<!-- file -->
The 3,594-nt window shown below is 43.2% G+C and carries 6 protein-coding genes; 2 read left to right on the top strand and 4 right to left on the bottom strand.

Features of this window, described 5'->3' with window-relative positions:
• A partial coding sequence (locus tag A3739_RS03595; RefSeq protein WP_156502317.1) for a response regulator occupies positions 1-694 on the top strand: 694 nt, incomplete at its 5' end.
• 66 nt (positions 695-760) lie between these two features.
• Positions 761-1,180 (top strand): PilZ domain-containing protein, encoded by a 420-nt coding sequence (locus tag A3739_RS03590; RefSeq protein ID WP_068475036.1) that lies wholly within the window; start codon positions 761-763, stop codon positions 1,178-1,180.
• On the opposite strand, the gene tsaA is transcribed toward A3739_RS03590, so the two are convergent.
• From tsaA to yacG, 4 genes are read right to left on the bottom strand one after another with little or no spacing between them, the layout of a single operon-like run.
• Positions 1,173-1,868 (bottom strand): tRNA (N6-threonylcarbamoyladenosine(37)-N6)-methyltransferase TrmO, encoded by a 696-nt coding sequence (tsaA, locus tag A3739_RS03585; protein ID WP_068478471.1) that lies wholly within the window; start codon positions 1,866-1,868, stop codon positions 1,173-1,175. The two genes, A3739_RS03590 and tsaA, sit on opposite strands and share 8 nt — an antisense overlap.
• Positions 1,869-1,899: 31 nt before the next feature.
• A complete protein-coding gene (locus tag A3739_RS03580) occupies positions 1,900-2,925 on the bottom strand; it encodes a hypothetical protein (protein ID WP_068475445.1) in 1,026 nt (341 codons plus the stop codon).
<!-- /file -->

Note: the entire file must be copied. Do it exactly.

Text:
The 3,594-nt window shown below is 43.2% G+C and carries 6 protein-coding genes; 2 read left to right on the top strand and 4 right to left on the bottom strand.

Features of this window, described 5'->3' with window-relative positions:
• A partial coding sequence (locus tag A3739_RS03595; RefSeq protein WP_156502317.1) for a response regulator occupies positions 1-694 on the top strand: 694 nt, incomplete at its 5' end.
• 66 nt (positions 695-760) lie between these two features.
• Positions 761-1,180 (top strand): PilZ domain-containing protein, encoded by a 420-nt coding sequence (locus tag A3739_RS03590; RefSeq protein ID WP_068475036.1) that lies wholly within the window; start codon positions 761-763, stop codon positions 1,178-1,180.
• On the opposite strand, the gene tsaA is transcribed toward A3739_RS03590, so the two are convergent.
• From tsaA to yacG, 4 genes are read right to left on the bottom strand one after another with little or no spacing between them, the layout of a single operon-like run.
• Positions 1,173-1,868 (bottom strand): tRNA (N6-threonylcarbamoyladenosine(37)-N6)-methyltransferase TrmO, encoded by a 696-nt coding sequence (tsaA, locus tag A3739_RS03585; protein ID WP_068478471.1) that lies wholly within the window; start codon positions 1,866-1,868, stop codon positions 1,173-1,175. The two genes, A3739_RS03590 and tsaA, sit on opposite strands and share 8 nt — an antisense overlap.
• Positions 1,869-1,899: 31 nt before the next feature.
• A complete protein-coding gene (locus tag A3739_RS03580) occupies positions 1,900-2,925 on the bottom strand; it encodes a hypothetical protein (protein ID WP_068475445.1) in 1,026 nt (341 codons plus the stop codon).